Classic large bookcase and cupboard

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This article is a quick overview of the build of a very large (around 8' wide and 9'6" tall) bookcase and cupboard combination.

(click the photos for larger sizes)


This particular piece was going into a lounge on the rear wall. Its main function will be to hold books, DVDs, and other stuff. The design is along classic lines and is intended to be somewhat "architectural" and in keeping with a Victorian style property with high ceilings.

To keep the design simple and also to make the piece transportable from the workshop to the final installation, it needed to be of a modular design. The design is based around six boxes. Three forming the lower cupboards, and three for the shelving units. All of the decorative finish work is applied as a face frame to the boxes after they are built.


There is a quite substantial amount of material used in this project. To keep the costs down, mostly sheet goods are used to build the bulk of the project. In all there were 3 sheets of 19mm MDF, 3 sheets of 9mm MDF, 3 Sheets of 19mm ply, and then a substantial amount of 4x1" PAR softwood.

Material Preparation

My workshop is too small to easily feed 8' sheet materials into the table saw, hence a sawboard was used with a hand held circular saw to break down the sheets into manageable sections that could then be cut on the table saw.


The plinth is separate from the rest of the project, and is intended to be installed and levelled first before the rest of the project is added on top (this saves an out of square corner or unlevel floor from throwing out all you nice accurate corners and joints). Hence 19mm MDF strips around 150mm tall were cut to form the framework and the face of the plinth. The sections simply joined together with butt joints held by pocket screws. There is a baseboard made from 19mm MDF to sit over the plinth. This was edged with softwood strips that were routed with a bullnose profile to make an attractive edge to the MDF.

Base Units


The base unit boxes are made from 19mm MDF, and the joinery is about as simple as it can be. Rebates were cut in the top and bottom inside edges of the two sides, using a stacked dado blade in a table saw. Then an additional dado was cut in the inside rear edges of the sides as well as the top and bottom to accommodate the 9mm MDF back. The joints were glued, and then pined with 30mm brad nails using a pneumatic brad nailer. The back was cut squarely and once fitted and nailed in place, pretty much guarantees that the box section will also be square.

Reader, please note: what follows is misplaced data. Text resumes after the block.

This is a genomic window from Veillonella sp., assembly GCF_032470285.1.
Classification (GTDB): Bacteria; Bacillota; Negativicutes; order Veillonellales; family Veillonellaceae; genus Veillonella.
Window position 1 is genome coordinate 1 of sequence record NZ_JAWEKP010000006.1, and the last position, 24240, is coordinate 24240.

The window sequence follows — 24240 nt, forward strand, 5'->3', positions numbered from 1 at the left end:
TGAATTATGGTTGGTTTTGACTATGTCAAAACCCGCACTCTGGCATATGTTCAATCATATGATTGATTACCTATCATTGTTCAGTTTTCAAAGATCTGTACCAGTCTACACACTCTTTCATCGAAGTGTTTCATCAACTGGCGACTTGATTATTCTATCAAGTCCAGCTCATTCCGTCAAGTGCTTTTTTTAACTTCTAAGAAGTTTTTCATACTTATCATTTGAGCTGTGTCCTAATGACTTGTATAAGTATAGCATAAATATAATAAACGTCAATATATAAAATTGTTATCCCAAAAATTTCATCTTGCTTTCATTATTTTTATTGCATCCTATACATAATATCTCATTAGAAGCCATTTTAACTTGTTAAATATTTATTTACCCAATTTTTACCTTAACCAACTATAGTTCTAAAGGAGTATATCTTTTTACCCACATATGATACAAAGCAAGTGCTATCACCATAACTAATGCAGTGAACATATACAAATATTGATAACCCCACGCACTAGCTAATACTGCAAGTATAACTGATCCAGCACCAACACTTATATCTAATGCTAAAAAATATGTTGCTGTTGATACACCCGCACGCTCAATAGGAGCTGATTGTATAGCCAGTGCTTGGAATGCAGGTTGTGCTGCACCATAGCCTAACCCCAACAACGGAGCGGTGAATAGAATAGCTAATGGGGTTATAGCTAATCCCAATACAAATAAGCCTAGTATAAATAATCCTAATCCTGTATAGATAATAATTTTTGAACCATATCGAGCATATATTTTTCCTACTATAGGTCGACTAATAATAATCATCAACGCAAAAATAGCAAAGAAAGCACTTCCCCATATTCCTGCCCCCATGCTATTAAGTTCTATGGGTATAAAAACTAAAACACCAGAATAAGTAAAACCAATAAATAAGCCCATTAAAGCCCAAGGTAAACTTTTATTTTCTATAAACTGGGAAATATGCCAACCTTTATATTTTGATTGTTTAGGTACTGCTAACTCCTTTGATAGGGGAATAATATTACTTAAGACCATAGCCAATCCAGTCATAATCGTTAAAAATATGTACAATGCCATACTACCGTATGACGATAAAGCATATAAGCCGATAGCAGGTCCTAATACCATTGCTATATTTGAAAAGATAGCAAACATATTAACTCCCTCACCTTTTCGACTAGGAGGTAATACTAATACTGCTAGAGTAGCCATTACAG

Once the three base unit boxes were complete, the face frames were made up from the PAR softwood forming 75mm wide mullions and rail. These were fixed to the boxes from the inside using pocket screws.


The final stage was to fit a 30mm Scotia (cove) moulding around the top of the cabinets and face frame to form the decorative reveal under the worktop that would ultimately cover the three cabinets. The moulding was made using a 3/4" cove cutter on the router table. The moulding was fitted in sections such that the boxes could be separated for transportation. Each section joining to the next with a scarf joint to attempt to make the joint less visible. Since only one edge of the cabinet would be exposed (the other would be against a wall), the moulding only needed extended along one side and the front.

Shelving units

The shelving units were almost a repeat of the bases units, except there was no "base" to these - it was left open, and the 9mm MDF top was simply planted on top of the back and sides. The sides were cut from 19mm ply. Hardwood faced ply was used for the left and right cabinet, and a structural softwood ply for the centre one - the different materials really just being used to see which gave the better results. It transpires the softwood ply is lighter and easier to work and also finishes nicely, but it lacks the perfect flatness of the hardwood ply.

The back edge of each side had a rebate cut to accommodate the MDF back. (here I made the slight mistake of marking out one side and then transferring the markings to the other sides using a square. Alas this ultimately yielded six right hand sides... I had to then recut the rebate for the back onto the front edge of three of them!). The inside faces had some 5/8" dados routed into them to take some shelving bracket strips.


Fixing the error created by rebating the wrong edge - softwood filling strips were glued in place and then trimmed flush